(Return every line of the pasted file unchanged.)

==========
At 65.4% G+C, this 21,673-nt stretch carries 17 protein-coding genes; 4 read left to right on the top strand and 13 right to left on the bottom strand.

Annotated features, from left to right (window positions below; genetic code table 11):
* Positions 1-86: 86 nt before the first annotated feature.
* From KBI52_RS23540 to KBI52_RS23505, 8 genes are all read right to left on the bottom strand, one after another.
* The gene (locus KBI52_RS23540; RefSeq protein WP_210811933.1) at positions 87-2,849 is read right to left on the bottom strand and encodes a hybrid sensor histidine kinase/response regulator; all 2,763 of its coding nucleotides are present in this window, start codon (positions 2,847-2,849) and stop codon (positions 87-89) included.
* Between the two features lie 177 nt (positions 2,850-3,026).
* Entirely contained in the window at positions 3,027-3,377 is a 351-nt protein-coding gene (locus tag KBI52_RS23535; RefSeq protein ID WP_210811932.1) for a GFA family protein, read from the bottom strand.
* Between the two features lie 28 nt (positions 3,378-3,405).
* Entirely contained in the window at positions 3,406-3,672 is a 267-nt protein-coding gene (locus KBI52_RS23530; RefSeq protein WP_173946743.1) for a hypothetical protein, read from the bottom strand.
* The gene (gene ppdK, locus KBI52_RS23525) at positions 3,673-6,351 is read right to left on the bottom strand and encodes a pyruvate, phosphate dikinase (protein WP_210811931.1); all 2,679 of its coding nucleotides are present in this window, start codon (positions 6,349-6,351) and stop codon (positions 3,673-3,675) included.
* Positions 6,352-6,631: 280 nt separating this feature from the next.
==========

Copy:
At 65.4% G+C, this 21,673-nt stretch carries 17 protein-coding genes; 4 read left to right on the top strand and 13 right to left on the bottom strand.

Annotated features, from left to right (window positions below; genetic code table 11):
* Positions 1-86: 86 nt before the first annotated feature.
* From KBI52_RS23540 to KBI52_RS23505, 8 genes are all read right to left on the bottom strand, one after another.
* The gene (locus KBI52_RS23540; RefSeq protein WP_210811933.1) at positions 87-2,849 is read right to left on the bottom strand and encodes a hybrid sensor histidine kinase/response regulator; all 2,763 of its coding nucleotides are present in this window, start codon (positions 2,847-2,849) and stop codon (positions 87-89) included.
* Between the two features lie 177 nt (positions 2,850-3,026).
* Entirely contained in the window at positions 3,027-3,377 is a 351-nt protein-coding gene (locus tag KBI52_RS23535; RefSeq protein ID WP_210811932.1) for a GFA family protein, read from the bottom strand.
* Between the two features lie 28 nt (positions 3,378-3,405).
* Entirely contained in the window at positions 3,406-3,672 is a 267-nt protein-coding gene (locus KBI52_RS23530; RefSeq protein WP_173946743.1) for a hypothetical protein, read from the bottom strand.
* The gene (gene ppdK, locus KBI52_RS23525) at positions 3,673-6,351 is read right to left on the bottom strand and encodes a pyruvate, phosphate dikinase (protein WP_210811931.1); all 2,679 of its coding nucleotides are present in this window, start codon (positions 6,349-6,351) and stop codon (positions 3,673-3,675) included.
* Positions 6,352-6,631: 280 nt separating this feature from the next.